Under Section 26 of the Electoral Act, an election can only be postponed if a serious breach of peace or violence is likely to happen or on account of natural disaster or other emergencies.

Section 105 further stipulates that if Nigeria is at war in which the territory of the country is physically involved and the president considers that it is not practicable to conduct elections, the National Assembly may pass a resolution to postpone the election � provided such postponement shall not be more than six months at any one time.

It is therefore clear that Mr. Yakubu broke the law. And to make matters worse, he took a unilateral action, without even consulting with stakeholders.

On a personal note, the INEC chairman and his lieutenants never took their task seriously, having on the back of the minds that they can reschedule the polls if necessary. Afterall, his predecessor did the same. This is what you get when you tolerate impunity.

However, it needs to be pointed out that in 2015, Prof. Attahiru Jega, unlike Yakubu, did not take a unilateral action. He consulted with stakeholders.

Yakubu's misbehaviour will jeopardize the chances of some of the candidates in the election, who are less financially buoyant � those who had already thrown in all they had and looked forward to the polls last Saturday. Now they may not have the money to re-mobilze their supporters and polling agents on the new date. Such candidates already have a reason to run to the courts even before the results are announced.

It would be impossible to quantify the economic and other costs of Yakubu's irresponsibility. Billions have been lost by businesses because he and his crew thought that organizing an election is a carnival or an opportunity to enrich themselves.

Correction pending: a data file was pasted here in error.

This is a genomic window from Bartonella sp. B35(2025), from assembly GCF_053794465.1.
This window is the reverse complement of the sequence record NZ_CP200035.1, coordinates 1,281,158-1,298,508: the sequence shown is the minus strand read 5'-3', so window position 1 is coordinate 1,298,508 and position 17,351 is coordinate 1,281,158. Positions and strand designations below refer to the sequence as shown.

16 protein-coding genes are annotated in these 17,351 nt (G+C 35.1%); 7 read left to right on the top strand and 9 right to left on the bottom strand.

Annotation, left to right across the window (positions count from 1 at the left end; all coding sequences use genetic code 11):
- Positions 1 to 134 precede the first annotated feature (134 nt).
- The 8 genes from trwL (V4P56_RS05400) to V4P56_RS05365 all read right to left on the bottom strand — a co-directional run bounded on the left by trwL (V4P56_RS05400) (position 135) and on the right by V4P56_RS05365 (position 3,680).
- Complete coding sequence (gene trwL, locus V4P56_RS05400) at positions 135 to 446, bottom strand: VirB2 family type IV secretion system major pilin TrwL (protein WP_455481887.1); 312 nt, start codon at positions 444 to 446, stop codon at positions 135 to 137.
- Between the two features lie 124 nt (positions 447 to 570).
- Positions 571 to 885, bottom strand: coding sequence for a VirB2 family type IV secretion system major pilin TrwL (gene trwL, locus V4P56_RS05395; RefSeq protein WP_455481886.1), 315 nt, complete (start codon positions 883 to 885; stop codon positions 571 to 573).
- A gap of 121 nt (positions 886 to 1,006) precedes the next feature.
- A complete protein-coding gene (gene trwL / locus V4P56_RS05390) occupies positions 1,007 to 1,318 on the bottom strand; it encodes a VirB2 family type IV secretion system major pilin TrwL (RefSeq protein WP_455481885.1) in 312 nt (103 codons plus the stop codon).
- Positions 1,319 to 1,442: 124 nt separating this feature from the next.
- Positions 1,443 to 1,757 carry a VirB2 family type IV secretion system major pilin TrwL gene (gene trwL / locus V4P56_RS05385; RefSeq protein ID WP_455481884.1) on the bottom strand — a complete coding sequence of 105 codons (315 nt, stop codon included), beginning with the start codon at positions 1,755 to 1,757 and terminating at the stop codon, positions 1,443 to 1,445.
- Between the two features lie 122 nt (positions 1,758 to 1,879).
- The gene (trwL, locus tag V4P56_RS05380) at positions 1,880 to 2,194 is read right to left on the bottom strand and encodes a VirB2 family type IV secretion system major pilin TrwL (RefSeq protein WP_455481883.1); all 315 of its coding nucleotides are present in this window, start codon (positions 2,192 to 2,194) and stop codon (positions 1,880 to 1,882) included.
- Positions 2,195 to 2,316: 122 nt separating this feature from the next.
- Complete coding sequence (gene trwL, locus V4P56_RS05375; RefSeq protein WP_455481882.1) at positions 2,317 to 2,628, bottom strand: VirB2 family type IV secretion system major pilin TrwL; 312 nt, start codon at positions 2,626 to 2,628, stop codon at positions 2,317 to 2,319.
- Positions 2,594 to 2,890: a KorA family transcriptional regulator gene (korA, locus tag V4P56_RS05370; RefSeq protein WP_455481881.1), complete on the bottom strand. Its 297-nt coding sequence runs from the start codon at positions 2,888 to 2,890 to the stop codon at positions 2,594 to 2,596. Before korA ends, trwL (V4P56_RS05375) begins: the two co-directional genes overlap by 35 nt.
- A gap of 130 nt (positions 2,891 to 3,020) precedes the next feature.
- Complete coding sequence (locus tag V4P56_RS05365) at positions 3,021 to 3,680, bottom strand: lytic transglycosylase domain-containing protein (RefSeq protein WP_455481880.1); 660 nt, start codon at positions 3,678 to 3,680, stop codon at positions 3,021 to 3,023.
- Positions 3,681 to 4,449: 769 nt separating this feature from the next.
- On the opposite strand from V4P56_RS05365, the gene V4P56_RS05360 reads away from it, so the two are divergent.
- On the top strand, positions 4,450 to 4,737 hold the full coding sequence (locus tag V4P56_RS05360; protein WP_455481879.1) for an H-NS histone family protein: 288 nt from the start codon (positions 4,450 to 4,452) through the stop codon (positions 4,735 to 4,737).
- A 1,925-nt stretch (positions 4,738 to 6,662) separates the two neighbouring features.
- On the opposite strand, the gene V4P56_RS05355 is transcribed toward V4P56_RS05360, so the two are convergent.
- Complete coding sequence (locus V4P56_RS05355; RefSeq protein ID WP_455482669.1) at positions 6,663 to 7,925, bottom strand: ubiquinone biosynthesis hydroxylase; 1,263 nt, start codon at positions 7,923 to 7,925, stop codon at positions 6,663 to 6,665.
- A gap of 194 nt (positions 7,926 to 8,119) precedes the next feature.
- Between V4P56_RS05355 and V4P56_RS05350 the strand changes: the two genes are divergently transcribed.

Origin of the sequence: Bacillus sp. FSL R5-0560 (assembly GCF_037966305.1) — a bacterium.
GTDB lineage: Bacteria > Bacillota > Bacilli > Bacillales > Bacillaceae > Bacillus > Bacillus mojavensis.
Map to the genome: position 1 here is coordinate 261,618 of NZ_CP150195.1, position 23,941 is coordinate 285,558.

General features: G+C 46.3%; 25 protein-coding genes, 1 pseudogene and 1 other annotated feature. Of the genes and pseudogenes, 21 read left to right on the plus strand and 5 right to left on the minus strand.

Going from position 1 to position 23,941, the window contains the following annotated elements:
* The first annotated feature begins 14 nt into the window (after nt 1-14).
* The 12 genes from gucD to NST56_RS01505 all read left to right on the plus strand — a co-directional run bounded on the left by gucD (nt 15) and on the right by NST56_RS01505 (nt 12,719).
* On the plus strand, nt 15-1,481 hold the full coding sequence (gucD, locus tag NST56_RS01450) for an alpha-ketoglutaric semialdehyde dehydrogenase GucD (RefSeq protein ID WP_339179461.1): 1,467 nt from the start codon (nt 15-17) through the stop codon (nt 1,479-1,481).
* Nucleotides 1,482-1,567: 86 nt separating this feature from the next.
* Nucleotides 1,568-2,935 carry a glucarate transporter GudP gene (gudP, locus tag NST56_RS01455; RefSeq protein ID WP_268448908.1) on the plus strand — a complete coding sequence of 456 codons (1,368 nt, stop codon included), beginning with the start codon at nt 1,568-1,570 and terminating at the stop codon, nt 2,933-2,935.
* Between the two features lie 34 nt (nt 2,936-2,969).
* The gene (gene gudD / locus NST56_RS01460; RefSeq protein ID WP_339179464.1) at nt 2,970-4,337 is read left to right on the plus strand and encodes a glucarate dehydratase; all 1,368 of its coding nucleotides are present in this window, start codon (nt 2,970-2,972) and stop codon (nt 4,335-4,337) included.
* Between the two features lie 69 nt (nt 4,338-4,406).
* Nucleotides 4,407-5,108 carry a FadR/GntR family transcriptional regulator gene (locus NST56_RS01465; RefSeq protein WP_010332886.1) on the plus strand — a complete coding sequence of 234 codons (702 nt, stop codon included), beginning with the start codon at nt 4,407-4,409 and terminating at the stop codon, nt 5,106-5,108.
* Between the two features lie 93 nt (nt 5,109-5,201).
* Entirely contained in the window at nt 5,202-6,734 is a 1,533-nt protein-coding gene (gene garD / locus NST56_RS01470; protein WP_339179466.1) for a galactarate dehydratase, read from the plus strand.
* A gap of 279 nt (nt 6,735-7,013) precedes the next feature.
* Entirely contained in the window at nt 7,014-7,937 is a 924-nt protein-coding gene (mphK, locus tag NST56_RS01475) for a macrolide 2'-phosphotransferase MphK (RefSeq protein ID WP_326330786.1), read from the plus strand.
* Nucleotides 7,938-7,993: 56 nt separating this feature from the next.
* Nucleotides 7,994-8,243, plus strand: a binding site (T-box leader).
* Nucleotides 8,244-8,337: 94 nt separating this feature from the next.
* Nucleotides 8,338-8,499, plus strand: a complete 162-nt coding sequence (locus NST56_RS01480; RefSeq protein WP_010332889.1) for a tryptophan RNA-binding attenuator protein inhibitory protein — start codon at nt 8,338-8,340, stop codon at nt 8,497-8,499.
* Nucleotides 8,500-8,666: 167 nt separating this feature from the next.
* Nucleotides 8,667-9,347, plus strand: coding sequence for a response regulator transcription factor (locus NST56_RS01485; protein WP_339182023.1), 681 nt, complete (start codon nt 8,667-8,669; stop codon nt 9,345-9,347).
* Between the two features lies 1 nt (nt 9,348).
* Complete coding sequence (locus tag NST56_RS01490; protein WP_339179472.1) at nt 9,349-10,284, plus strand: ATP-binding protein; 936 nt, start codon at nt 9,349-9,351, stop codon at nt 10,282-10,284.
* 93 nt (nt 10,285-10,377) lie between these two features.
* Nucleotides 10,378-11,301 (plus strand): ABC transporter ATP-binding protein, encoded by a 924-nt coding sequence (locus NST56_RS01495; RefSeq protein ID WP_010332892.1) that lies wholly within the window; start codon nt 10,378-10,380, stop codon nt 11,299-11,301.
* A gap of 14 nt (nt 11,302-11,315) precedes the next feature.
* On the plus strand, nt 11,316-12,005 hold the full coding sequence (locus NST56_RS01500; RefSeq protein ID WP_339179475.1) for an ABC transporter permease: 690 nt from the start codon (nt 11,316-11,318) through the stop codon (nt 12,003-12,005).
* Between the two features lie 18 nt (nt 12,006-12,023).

We also know how treacherous Nigerian roads are, so it is needless to mention the risk to personal safety and inconveniences to some of the electorate who will return to their work stations on Sunday but now forced to go back to their villages on Friday due to the rescheduling.

In fact, there is the greater risk that most of them, due to dire times, would not even bother to travel again.

The result is that there would be low turn-out this Saturday for the presidential and National Assembly elections. And who profits from that? Surely, those who have been accused of planning to rig the polls.

Thus it appears, at least to me, that Mr. Yakubu has intentionally or unintentionally influenced the outcome of the elections.

One thing is now clear, even before voting started, the INEC chairman has lost the moral authority to be an unbiased umpire and should therefore step aside.

This apart, Mr. Yakubu's incompetence has made Nigeria a laughing stock among the comity of nations. We are now seen as a people incapable of running our affairs. And there has to be consequences.

Mr. Yakubu should not be allowed to carry on as INEC boss as if nothing has happened. He has woefully failed in what he was commissioned to do and the only honourable thing to do is to resign, or be forced to throw in the towel � if he still has one.